Monday, April 12, 2010

PORNOGRAPHY: A THRILLER opens in NY, offering a good example of the "gay" film

What's the difference between a "gay" movie and a movie that has a "gay" theme? Two films open this week that illustrate the ques-
tion rather well. PORNOGRAPHY: A THRILLER offers the former, while HANDSOME HARRY shows us the latter. TrustMovies will cover Bette Gordon's new work later this week; for now, let's stick with our gay film, written and directed by David Kittredge (pictured below).

In some ways, I suppose, "gay" film can be defined via the same route that a certain Supreme Court Justice, Potter Stewart, back in 1964, used to define obscenity: "I know it when I see it."  Well, when I see "it" -- gay film, that is -- what I see is generally some-
thing very low-budget; with acting, writing and directing that is usually serviceable, at best; offering plenty of skin, sometimes full-
frontal; with its themes/ideas/situations all quite restricted to a like minded/bodied group and thus preaching to the converted (it's hard to imagine non-gays being particularly interested in these movies).  To my mind there is nothing inherently wrong in producing a gay film, but this does rather mark your level.  What distinguishes Pornography: A Thriller is that, while all of the above remains true and on view, the film manages to transcend its own genre in many ways.

The performances range from serviceable to surprisingly good, the direction is generally strong and sometimes quite imaginative, and the screenplay is far above the usual paint-by-numbers model.  As writer, Kittredge clearly wants to tackle the subject of pornography and gays: why we watch, what we think want from this -- and what we actually get. To achieve his ends, the filmmaker has written a sort-of thriller in which events from the past (the disappearance of a semi-famous gay porn star) keeps haunting those in the present, with the situation remaking itself over and over in similar-yet-different ways. Also in the mix are themes of identity, the "other" and sleaze/quease-producing idea of  gay "snuff" films.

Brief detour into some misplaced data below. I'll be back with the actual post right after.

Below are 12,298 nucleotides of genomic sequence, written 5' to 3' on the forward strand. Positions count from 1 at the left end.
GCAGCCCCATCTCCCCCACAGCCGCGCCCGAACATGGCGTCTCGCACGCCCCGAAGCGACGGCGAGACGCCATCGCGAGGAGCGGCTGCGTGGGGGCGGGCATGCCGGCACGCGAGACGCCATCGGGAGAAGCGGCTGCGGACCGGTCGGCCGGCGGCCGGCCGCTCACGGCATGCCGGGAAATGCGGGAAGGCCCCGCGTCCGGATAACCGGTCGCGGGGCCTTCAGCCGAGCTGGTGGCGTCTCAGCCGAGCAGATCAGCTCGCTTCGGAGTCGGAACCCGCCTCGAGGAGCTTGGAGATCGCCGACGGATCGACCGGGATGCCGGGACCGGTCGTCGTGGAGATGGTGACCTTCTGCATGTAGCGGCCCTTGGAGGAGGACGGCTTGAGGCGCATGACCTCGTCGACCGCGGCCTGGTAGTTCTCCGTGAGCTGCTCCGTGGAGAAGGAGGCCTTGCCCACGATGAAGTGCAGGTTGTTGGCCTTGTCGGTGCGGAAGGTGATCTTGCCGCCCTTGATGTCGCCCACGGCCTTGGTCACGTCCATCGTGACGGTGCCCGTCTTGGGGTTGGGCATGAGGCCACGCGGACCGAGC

As a director Kittredge has come up some more-interesting-than-usual visuals to keep us hooked: An angel that may remind you of the recent Red Riding Trilogy; quick shifts from present to past and back again that keep us off-balance and alert; camera-
work, sets and lighting that take us into strange and unknown territory befitting the thriller/otherworldly aspects of the tale.  The filmmaker has conceived of his creation as a kind of crossword puzzle (a character doing crosswords pops up now and again) in which everything connects -- if only we can discover those connec-
tions.  Comparisons have made between Kittredge's work and that of David Lynch, and while these are valid, I would suggest that the former has a way to go to catch up with the latter. 

As fantastic as things do get, they still sometimes remain a little too literal for my taste.  And repetitive.  By the end, the movie (along with some of its characters) seems to have been hoist with its own petard.  Still, Kittredge's ending is a nice, ironic surprise that works on several levels: "Isn't this what you want to see?" a character asks, repeating an important line we've already heard once or twice.  He's asking that question of the camera -- which takes in those within the film, as well as us voyeurs without. The answer, of course -- together with the soft-core "money" shot we've been waiting nearly two hours to view -- is Yes!  The beauty part is that Mr. Kittredge has given us, if not all we might want, considerably more than we usually get.

Pornography: A Thriller opens Friday, April 16, in New York City at the Cinema Village.  Let's hope it makes it way to some other urban center around the nation before, one expects, that upcoming DVD appears.

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